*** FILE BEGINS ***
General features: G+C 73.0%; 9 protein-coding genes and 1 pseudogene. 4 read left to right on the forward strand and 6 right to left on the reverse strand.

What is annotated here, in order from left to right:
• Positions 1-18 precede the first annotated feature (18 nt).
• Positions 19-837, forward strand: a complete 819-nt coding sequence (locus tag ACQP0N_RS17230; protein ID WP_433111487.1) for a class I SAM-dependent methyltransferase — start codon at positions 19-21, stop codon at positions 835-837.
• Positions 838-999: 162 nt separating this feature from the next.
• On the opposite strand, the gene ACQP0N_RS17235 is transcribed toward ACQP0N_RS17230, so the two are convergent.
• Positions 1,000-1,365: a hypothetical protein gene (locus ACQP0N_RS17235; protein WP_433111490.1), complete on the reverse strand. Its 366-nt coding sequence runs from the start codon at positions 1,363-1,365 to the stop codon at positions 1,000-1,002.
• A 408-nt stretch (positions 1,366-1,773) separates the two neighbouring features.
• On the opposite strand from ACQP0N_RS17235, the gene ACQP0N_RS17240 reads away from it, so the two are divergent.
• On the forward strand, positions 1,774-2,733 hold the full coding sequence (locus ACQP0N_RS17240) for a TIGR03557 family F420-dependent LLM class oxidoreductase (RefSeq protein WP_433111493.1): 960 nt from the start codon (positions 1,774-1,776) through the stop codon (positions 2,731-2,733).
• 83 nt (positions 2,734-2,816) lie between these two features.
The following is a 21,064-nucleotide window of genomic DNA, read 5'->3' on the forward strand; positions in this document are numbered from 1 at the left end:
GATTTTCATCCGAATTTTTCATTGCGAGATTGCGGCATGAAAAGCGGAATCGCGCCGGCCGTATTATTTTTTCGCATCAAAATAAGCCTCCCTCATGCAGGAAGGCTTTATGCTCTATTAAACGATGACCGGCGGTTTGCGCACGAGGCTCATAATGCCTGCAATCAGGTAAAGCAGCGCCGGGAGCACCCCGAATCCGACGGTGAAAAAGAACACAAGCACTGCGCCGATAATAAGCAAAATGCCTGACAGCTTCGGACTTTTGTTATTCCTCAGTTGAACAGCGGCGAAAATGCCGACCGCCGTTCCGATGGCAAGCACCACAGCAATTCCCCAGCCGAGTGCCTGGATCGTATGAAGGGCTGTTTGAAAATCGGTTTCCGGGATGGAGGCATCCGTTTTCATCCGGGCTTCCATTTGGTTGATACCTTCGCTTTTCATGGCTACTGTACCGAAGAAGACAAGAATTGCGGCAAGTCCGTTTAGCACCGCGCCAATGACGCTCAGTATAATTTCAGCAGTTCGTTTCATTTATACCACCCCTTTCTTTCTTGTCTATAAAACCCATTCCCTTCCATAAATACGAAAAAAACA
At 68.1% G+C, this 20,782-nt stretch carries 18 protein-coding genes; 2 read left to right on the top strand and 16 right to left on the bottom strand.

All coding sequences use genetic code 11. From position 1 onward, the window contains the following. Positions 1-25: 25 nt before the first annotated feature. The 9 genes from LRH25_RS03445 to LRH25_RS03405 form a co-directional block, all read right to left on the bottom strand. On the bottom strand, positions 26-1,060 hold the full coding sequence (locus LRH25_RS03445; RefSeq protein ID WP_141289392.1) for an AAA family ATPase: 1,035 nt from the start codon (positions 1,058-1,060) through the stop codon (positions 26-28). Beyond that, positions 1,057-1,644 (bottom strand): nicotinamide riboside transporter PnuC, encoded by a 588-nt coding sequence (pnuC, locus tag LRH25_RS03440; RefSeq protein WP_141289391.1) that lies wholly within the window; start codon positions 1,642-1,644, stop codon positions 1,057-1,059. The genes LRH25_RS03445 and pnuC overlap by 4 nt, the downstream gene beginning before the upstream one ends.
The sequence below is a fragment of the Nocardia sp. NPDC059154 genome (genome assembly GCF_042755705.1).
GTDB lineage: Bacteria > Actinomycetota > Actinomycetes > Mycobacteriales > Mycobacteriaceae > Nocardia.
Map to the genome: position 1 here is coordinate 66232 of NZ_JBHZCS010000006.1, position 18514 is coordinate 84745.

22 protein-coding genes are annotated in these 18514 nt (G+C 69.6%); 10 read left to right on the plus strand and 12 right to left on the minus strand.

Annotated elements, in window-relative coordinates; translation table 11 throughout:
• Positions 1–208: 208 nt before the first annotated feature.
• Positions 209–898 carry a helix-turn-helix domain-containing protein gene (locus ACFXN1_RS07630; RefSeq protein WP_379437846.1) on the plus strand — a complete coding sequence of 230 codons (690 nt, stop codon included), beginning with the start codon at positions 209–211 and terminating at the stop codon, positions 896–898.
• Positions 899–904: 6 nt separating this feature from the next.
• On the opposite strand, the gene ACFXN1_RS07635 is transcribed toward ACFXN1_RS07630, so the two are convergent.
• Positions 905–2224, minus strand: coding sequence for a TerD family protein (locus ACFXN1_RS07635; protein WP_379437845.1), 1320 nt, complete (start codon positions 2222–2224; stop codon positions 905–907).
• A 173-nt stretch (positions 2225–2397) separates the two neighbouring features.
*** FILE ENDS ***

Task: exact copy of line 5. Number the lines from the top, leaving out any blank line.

• Positions 838-999: 162 nt separating this feature from the next.